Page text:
I don't wanna talk about it.
'Where were you? Where the fuck were you? WHERE WERE YOU?'
A very apt movie title. Harvey Keitel is a police Lieutenant, and he is in fact bad. I actually prefer the Werner Herzog remake, but both films are very different. Bad Lieutenant is a more straightforward drama, whereas Port of Call is darkly comic.
Back in the late 90’s when I was first seriously getting into film, beyond the surface level enjoyment I already got from my movie watching, Channel 4 here in the UK used to show Extreme cinema; a genre pretty much dead these days with society on a whole becoming harder to shock it would seem. Back then these films were truly seen as pushing boundaries of taste and would be shown as part of their late night schedule on a Friday night. It was from these seasons of films that I was exposed to films such as Greg Araki’s “The Doom Generation” and necrophilia romance “Kissed” which shocked me almost as much as they held a strange fascination for me,…
Bad Lieutenant is a dark and grim thing. Great Chewbacca impression at times by Harvey Keitel though.
I'm working on a British version called Naughty Bobby that would have starred Will Hay but he died so we're going with Harry Enfield.
Simple, concise, dark and brooding. Carefully executed chaos.
This film is a pure story in which you follow a main character that is a huge piece of shit. Harvey Keitel does such a great job in creating a character that you should feel sympathy for on some level, but you revile him because he's such an awful person. Watching him do the awful things, trying to be a good cop, and with an ending that is fitting to the character, it makes you wonder if it's the job, his family, or the damn city of New York that has corrupted him over the time. It's beautifully shot and full of moments where you wonder if it's going a little too far at times. It's a great film.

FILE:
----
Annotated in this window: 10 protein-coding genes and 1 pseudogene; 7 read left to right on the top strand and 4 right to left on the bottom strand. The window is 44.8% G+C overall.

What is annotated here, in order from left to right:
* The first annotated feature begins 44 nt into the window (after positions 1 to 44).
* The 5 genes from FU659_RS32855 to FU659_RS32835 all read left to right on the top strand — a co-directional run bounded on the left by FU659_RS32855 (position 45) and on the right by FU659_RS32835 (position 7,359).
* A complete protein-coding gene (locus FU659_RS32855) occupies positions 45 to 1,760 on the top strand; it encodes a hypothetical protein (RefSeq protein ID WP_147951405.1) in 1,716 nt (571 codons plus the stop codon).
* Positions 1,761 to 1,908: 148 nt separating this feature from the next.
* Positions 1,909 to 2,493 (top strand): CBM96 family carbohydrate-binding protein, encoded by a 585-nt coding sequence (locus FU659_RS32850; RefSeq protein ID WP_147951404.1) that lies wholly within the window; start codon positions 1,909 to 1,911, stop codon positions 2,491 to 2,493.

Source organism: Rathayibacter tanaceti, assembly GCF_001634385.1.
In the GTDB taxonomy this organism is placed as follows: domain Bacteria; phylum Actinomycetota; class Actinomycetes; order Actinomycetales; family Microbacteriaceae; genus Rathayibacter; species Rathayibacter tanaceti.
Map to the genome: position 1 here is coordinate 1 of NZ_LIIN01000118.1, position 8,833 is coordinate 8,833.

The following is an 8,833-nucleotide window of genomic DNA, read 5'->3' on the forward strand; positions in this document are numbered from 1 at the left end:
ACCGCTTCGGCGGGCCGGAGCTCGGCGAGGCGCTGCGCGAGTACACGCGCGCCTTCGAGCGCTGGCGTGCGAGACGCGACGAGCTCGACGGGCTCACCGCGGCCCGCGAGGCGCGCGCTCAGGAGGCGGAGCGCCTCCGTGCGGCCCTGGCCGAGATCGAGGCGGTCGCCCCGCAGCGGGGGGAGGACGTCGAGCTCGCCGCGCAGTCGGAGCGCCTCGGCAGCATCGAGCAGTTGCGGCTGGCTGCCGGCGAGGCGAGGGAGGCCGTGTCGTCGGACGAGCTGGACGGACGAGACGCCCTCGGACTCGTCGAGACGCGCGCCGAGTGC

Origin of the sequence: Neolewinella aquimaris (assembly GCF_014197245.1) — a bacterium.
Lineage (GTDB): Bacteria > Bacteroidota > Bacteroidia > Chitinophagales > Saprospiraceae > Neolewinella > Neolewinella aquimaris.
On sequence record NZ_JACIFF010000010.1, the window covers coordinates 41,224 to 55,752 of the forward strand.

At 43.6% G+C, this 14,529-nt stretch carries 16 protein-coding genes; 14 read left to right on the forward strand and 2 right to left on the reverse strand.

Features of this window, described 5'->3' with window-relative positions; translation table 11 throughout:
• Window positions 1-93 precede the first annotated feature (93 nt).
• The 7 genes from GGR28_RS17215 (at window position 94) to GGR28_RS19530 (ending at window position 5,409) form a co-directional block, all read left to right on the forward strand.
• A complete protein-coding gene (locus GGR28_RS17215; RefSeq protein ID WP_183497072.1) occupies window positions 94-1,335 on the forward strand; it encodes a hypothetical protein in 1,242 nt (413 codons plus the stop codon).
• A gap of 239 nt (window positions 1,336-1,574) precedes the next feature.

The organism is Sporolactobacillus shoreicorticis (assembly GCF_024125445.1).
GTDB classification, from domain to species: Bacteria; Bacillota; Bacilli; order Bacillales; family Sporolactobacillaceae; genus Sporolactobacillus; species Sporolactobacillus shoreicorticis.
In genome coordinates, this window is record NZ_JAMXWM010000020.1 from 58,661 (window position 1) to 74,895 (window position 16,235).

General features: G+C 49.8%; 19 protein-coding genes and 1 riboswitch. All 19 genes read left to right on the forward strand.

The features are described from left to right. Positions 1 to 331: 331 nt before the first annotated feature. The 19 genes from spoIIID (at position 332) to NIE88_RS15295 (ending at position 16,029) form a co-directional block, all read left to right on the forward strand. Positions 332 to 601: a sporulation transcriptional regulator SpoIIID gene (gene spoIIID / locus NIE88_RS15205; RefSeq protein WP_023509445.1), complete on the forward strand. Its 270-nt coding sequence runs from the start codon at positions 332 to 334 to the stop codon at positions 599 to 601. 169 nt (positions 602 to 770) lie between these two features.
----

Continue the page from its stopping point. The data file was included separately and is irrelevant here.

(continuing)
That's one baaaad Lieutenant. Except near the end - when he becomes one sad Lieutenant.
Keitel is really good here.
No plot. Just some fucked up shit and Harvey Keitel's dick.
Feels very Scorsese-influenced, even down to the Catholic guilt, but without Scorsese's good taste. That's a good thing because sometimes good taste is the enemy of art. This is crazy, powerful trash/exploitation filmmaking.
The explosive man hits us this time with a relentless character study, assisted by a master-class from Harvey Keitel – and its worth remembering. This was a movie of two people – the actor and the director. The actor put in a flawless performance, the director gives him his space; the actor gets stoned, the director designs the camera; it’s like a film created by two people in total synchronization. There are layers to Keitel’s performance that keep you glued to the screen – he plays a 24*7 zapped hot-headed lonely gambler cop – and how he carries that role is for all to see and be amazed. The director took a leap of faith by letting his character occupy…
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The most uncomfortable films I have ever seen. They are listed by how much discomfort I think they might cause.…